- The disease causes Figs to drop – Diseases of the Fig tree, such as Fig mosaic, leaf spot, and pink limbs can also cause Figs to drop. Ensuring that the tree receives adequate watering, fertilizing, and general care will help keep the tree healthy and prevent the disease and Fig drops that accompany these diseases.
- Good water management helps maintain tree health and vigor and reduces fruit drop.
Step 11: Pruning your Fig tree increases fruit size
When they are dormant, prune your trees in the winter, significantly increasing their fruit size. First, remove any dead or broken branches with clean and sterile loopers or hand pruners. After that, clean some branches from the middle of the tree. Finally, remove vertically growing branches because they contain water.
In case you missed it: Top 15 Steps to Boost Dragon Fruit Yield: How to Increase Production, Size, and Quality
Fruitful branches grow later. Pruning time can play an essential role in determining the later ripening/picking of fruits. Fig trees need small pruning. Remove all dead, diseased, or weak branches during dormant weather to encourage growth.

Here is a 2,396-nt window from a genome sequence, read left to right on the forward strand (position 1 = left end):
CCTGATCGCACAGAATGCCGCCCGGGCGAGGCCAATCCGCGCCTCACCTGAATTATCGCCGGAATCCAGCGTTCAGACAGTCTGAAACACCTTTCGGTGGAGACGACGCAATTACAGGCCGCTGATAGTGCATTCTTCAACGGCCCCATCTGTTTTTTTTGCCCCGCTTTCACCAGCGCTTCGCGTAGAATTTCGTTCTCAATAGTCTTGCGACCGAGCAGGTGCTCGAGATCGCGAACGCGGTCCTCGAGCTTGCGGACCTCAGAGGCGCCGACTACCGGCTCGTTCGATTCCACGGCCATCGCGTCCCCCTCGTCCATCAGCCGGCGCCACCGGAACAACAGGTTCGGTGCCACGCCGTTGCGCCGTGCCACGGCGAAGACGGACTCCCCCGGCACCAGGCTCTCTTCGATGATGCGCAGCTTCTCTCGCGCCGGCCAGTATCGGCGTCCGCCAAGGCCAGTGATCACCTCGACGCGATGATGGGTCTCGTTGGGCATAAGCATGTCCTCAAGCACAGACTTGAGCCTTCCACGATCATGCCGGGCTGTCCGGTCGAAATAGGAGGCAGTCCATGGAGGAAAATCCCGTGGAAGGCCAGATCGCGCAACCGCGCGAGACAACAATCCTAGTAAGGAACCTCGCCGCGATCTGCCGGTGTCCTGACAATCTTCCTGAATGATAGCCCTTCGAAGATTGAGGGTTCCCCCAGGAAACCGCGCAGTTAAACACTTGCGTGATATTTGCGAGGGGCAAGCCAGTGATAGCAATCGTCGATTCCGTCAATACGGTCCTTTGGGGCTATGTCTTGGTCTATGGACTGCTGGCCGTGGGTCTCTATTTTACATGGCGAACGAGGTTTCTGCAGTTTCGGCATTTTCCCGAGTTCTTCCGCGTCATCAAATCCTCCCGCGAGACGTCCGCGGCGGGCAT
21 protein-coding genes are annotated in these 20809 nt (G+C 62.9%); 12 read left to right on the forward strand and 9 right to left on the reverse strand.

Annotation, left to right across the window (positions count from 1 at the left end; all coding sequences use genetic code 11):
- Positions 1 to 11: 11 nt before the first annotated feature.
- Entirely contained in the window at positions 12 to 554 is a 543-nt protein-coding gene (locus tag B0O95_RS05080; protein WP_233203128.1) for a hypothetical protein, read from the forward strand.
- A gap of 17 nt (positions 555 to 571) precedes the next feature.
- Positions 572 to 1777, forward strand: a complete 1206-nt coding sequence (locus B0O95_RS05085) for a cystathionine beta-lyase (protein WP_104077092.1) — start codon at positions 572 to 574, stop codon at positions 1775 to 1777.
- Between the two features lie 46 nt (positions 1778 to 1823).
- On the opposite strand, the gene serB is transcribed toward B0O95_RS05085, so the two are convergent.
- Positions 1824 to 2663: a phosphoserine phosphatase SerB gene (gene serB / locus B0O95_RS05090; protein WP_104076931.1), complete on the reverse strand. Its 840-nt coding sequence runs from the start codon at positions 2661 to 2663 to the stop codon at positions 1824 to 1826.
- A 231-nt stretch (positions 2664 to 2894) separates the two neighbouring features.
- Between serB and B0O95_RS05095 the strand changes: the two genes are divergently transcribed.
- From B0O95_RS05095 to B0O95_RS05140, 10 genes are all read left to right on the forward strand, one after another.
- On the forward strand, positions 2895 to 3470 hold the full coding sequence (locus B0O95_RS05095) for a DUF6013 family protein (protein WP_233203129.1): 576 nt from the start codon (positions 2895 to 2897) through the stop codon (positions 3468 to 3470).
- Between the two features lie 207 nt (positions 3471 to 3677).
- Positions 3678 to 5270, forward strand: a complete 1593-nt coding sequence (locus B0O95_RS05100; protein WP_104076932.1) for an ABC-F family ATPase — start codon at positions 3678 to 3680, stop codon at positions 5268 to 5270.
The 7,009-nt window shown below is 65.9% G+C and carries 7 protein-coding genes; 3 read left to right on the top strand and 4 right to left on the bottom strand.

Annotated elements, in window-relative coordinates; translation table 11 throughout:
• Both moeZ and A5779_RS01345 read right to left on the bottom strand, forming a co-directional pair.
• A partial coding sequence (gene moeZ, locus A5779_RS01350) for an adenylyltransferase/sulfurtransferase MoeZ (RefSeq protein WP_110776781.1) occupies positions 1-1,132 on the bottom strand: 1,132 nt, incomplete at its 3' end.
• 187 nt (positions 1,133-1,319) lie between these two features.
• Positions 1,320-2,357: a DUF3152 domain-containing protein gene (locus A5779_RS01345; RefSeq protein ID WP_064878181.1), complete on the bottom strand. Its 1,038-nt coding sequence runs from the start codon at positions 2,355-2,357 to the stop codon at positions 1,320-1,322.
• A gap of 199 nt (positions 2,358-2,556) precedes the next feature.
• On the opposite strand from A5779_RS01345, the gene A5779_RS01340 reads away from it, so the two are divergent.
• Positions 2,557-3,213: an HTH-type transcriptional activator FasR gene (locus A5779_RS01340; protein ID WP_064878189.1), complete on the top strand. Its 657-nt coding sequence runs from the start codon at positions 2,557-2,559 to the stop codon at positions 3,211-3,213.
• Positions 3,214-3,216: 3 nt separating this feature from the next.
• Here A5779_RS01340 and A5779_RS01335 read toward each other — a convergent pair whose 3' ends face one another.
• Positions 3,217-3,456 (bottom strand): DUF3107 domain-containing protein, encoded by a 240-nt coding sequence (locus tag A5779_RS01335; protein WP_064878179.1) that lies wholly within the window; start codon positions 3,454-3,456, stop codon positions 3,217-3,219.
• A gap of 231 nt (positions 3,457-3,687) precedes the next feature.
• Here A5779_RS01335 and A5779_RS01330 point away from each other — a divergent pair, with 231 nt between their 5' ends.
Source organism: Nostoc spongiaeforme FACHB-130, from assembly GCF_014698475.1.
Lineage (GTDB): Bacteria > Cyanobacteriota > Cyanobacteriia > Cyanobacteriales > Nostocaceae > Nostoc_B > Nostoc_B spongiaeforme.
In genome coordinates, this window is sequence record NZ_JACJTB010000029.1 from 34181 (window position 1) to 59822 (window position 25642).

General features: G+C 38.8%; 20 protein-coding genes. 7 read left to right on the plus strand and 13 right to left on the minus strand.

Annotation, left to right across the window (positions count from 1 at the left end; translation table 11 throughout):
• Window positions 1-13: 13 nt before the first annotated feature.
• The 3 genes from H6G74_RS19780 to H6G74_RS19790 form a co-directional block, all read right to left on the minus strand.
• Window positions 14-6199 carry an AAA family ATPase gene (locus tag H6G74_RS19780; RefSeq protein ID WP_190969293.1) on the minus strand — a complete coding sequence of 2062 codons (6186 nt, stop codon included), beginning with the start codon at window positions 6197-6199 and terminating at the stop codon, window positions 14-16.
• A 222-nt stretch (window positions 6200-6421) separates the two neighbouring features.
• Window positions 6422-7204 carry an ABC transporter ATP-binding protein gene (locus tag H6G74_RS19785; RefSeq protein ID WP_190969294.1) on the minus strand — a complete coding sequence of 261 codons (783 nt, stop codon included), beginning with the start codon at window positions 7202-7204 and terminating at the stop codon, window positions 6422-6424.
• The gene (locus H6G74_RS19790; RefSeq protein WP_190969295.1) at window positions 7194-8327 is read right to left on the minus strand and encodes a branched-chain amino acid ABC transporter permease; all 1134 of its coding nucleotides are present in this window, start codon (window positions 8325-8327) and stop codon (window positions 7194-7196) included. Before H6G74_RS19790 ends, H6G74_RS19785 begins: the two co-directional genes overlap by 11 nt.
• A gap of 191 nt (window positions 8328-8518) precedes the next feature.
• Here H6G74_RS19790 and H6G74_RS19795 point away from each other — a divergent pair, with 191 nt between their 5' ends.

Step 12: Tips for increasing fruit set
In Common Figs or Adriatic Figs, it has been observed that the tendency of crops varies with the climatic conditions of a particular place. Therefore, there is a possibility of failure of fruit set by a specific type in a specific area. The fruit set can be enhanced by spraying 25 ppm of NAA or IBA on the flowers. Capri Figs should be planted for a practical fruit set for Smyrna Figs. Growth regulators such as Gibberellic Acid (GA) by 30 ml/liter of water promote proper shoot growth and prevent fruit drop in Figs.
Step 13: Irrigation for best fruit production
Water your Fig trees regularly during the growing season. Make sure the soil is not constantly wet or waterlogged. The plants should receive 10 gallons of water from rain or irrigation three times a week during the stay. Ripe Figs should receive 20 gallons of water per week during a drought.
Frequent irrigation, which causes excess moisture in the soil, causes fruit to split. Remember that nutrients are expelled faster from containers. The easiest way is to use a heavy pot (at least 15 gallons) and let the Figs grow 5 to 10 feet tall. Prune tops and roots each year to control size.